They were promptly stopped. ''Police officers spotted them, confiscated their passports and handed them over to a police captain responsible for antiterrorism operations to examine their belongings and check these people for their potential role in terrorist attacks,'' Mr. Ustinov said. ''The captain let them go without any checks, and they started to try to obtain tickets in the same buildings.''
Next, he said, the women received help from Armen Arutyunov, a man apparently acting as a ticket scalper, who took an amount in rubles worth roughly $68 from one woman and $103 from the other.
Two minutes before the end of passenger registration for Flight 1047, Mr. Arutyunov handed 1,000 rubles, worth $34, and a ticket for a flight the next day in the name of Ms. Dzhbirkhanova to the Sibir Airlines official; the official wrote on the ticket ''Admit on Flight 1047'' and let Ms. Dzhbirkhanova board the jet, Mr. Ustinov said.
At about 11 p.m., as the plane was en route to Russia's Black Sea port of Sochi, it exploded, scattering its wreckage and cargo for miles. The second aircraft, carrying Ms. Nagayeva, exploded at the same time while flying another route. Everyone on both planes died. Both the Sibir official and Mr. Arutyunov have been arrested, Mr. Ustinov said.
In the portion of his remarks available thus far, Mr. Ustinov made no suggestion that the airline official who accepted the cash payment was aware that Ms. Dzhbirkhanova planned to commit a terrorist act. He also did not address how the women managed to pass through luggage checks -- a procedure separate from purchasing a ticket. A spokesman for Domodedovo International Airport, which is responsible for luggage checks, declined to comment.
Ilya Novakhatsky, a Sibir Airlines spokesman, suggested the case against the official who accepted the $34 was overblown, and was drawing attention away from another element of the case. ''It is the work of airline representatives to help passengers, including rebooking them,'' he said. ''Inspection is the work of airport security. It is paid for by the airlines, but carried out by the airport. Employees of airlines are not authorized to inspect luggage.''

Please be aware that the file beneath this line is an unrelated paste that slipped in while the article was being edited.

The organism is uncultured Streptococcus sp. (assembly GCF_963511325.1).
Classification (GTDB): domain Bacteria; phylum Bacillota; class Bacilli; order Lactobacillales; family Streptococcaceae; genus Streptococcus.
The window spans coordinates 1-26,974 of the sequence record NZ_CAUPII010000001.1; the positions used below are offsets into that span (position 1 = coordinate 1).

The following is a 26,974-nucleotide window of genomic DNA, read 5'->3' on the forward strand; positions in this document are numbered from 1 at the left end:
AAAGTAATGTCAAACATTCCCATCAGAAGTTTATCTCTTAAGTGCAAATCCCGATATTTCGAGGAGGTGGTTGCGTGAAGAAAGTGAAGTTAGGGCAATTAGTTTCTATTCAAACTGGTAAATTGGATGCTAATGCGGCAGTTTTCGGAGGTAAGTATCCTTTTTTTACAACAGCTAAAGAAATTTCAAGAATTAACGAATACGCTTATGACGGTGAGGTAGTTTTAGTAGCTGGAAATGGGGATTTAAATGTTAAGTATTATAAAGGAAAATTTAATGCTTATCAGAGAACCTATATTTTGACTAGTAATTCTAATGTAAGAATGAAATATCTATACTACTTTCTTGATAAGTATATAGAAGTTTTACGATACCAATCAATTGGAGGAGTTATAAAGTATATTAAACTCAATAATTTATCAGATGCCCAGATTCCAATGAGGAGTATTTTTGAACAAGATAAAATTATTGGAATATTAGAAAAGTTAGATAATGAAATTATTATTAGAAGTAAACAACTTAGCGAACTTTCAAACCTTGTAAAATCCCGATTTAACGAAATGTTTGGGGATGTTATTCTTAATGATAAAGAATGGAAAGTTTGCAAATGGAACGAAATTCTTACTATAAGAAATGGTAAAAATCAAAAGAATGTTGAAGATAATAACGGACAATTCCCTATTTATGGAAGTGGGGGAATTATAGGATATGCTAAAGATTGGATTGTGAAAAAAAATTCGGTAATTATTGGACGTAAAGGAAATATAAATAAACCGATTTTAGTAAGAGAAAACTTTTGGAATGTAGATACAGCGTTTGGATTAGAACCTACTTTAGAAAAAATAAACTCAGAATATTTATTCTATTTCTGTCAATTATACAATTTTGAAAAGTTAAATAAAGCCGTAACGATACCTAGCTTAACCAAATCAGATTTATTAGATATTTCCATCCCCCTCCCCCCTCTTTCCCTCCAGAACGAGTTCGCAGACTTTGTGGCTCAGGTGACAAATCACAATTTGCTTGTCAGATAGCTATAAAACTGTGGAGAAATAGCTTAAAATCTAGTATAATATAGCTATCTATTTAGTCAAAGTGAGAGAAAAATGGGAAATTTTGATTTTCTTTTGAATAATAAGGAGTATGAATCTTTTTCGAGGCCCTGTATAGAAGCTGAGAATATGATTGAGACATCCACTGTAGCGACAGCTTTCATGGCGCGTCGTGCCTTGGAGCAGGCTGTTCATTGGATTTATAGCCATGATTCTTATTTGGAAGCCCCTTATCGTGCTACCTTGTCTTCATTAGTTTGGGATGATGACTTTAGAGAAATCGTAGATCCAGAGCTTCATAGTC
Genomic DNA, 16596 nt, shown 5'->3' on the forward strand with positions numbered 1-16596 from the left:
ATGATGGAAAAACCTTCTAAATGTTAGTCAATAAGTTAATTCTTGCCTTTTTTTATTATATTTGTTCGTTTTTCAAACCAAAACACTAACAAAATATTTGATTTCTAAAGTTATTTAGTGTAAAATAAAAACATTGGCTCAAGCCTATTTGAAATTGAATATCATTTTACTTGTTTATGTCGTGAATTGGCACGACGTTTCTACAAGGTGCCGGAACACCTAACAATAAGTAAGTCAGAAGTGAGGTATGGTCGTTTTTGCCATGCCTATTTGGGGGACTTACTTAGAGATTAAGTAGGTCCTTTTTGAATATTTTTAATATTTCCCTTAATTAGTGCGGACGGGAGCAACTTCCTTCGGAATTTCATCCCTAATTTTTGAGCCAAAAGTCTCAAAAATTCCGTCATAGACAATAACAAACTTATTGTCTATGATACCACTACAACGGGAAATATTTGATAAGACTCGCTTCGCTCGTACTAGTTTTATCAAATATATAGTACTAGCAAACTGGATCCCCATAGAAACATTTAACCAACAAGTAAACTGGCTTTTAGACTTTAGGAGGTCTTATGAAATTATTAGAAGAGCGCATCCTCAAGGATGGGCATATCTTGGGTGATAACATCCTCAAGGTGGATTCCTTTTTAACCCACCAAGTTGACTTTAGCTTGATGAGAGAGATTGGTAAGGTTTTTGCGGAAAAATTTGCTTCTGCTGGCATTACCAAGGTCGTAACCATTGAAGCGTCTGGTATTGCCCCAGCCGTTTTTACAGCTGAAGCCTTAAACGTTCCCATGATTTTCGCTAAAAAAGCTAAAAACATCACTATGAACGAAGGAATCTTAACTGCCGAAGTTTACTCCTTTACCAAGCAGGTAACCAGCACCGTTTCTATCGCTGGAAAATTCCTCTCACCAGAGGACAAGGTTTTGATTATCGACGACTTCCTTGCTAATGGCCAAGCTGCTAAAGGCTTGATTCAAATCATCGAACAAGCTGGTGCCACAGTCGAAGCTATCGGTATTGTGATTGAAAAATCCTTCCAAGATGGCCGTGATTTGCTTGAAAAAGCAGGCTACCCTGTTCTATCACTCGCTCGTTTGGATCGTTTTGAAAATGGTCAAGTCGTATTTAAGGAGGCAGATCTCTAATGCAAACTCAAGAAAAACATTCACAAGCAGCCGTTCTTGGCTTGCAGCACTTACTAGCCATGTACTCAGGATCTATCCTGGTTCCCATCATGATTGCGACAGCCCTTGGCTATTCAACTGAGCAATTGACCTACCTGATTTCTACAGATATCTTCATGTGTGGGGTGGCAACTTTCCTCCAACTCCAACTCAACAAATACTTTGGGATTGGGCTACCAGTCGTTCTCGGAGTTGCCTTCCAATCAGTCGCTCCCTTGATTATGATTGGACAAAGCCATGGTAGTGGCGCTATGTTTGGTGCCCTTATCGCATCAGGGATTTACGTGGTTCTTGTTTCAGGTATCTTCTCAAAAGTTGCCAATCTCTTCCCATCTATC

Mr. Ustinov's remarks also did not explain how Ms. Nagayeva boarded the plane the authorities say she later destroyed. Nor did they explain the roles or whereabouts of the two Chechens he said accompanied the women at the airport, or the rationale of the police captain who allowed the women to go free after they were briefly detained.
Russia employs a vast domestic security apparatus -- police of all sorts are a visible element of public life here -- and it has deployed its army internally in the Chechen war in an effort not only to defeat Chechnya's separatists, but to contain the flow of terrorists from the war zone. But military analysts have said that low professionalism and corruption render them much less effective than their numbers and visibility might suggest, and Mr. Ustinov's announcement offered insight into just how porous the security can be.
Ms. Panfilova said she worried that even the news of the role of a bribe in the terrorist act would have little effect on corruption here, because among Russians bribes are an ingrained part of life. A concealed bomb, she said, would remain easy to smuggle.
''Go tomorrow to a train station and say to the conductor, 'I have a little parcel, you know, they are school books for my nephew and my nephew will pick them up at the next city,''' she said. Offer him money, she added, and ''I'll bet you 8 out of 10 of the conductors will take them.''